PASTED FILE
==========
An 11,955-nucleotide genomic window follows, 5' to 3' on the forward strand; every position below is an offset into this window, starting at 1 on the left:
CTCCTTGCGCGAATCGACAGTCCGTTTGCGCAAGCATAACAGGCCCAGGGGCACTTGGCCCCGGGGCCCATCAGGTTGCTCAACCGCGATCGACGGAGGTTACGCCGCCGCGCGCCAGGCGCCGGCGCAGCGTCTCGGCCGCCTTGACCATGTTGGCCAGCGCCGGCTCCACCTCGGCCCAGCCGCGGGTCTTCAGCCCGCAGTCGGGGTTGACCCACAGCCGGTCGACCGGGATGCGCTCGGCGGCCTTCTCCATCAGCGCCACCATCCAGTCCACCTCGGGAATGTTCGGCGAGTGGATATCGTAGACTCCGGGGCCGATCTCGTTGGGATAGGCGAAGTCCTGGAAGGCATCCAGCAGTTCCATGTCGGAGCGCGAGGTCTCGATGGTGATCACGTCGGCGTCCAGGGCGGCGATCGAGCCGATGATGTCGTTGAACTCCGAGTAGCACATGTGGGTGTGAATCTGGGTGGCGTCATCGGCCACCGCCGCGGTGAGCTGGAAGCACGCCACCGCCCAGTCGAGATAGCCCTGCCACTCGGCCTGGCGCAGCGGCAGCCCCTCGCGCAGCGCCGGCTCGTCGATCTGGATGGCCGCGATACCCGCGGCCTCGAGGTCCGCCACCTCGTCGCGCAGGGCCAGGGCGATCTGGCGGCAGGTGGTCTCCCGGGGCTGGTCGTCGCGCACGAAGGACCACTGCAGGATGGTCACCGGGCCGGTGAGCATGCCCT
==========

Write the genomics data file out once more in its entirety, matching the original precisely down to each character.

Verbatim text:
An 11,955-nucleotide genomic window follows, 5' to 3' on the forward strand; every position below is an offset into this window, starting at 1 on the left:
CTCCTTGCGCGAATCGACAGTCCGTTTGCGCAAGCATAACAGGCCCAGGGGCACTTGGCCCCGGGGCCCATCAGGTTGCTCAACCGCGATCGACGGAGGTTACGCCGCCGCGCGCCAGGCGCCGGCGCAGCGTCTCGGCCGCCTTGACCATGTTGGCCAGCGCCGGCTCCACCTCGGCCCAGCCGCGGGTCTTCAGCCCGCAGTCGGGGTTGACCCACAGCCGGTCGACCGGGATGCGCTCGGCGGCCTTCTCCATCAGCGCCACCATCCAGTCCACCTCGGGAATGTTCGGCGAGTGGATATCGTAGACTCCGGGGCCGATCTCGTTGGGATAGGCGAAGTCCTGGAAGGCATCCAGCAGTTCCATGTCGGAGCGCGAGGTCTCGATGGTGATCACGTCGGCGTCCAGGGCGGCGATCGAGCCGATGATGTCGTTGAACTCCGAGTAGCACATGTGGGTGTGAATCTGGGTGGCGTCATCGGCCACCGCCGCGGTGAGCTGGAAGCACGCCACCGCCCAGTCGAGATAGCCCTGCCACTCGGCCTGGCGCAGCGGCAGCCCCTCGCGCAGCGCCGGCTCGTCGATCTGGATGGCCGCGATACCCGCGGCCTCGAGGTCCGCCACCTCGTCGCGCAGGGCCAGGGCGATCTGGCGGCAGGTGGTCTCCCGGGGCTGGTCGTCGCGCACGAAGGACCACTGCAGGATGGTCACCGGGCCGGTGAGCATGCCCT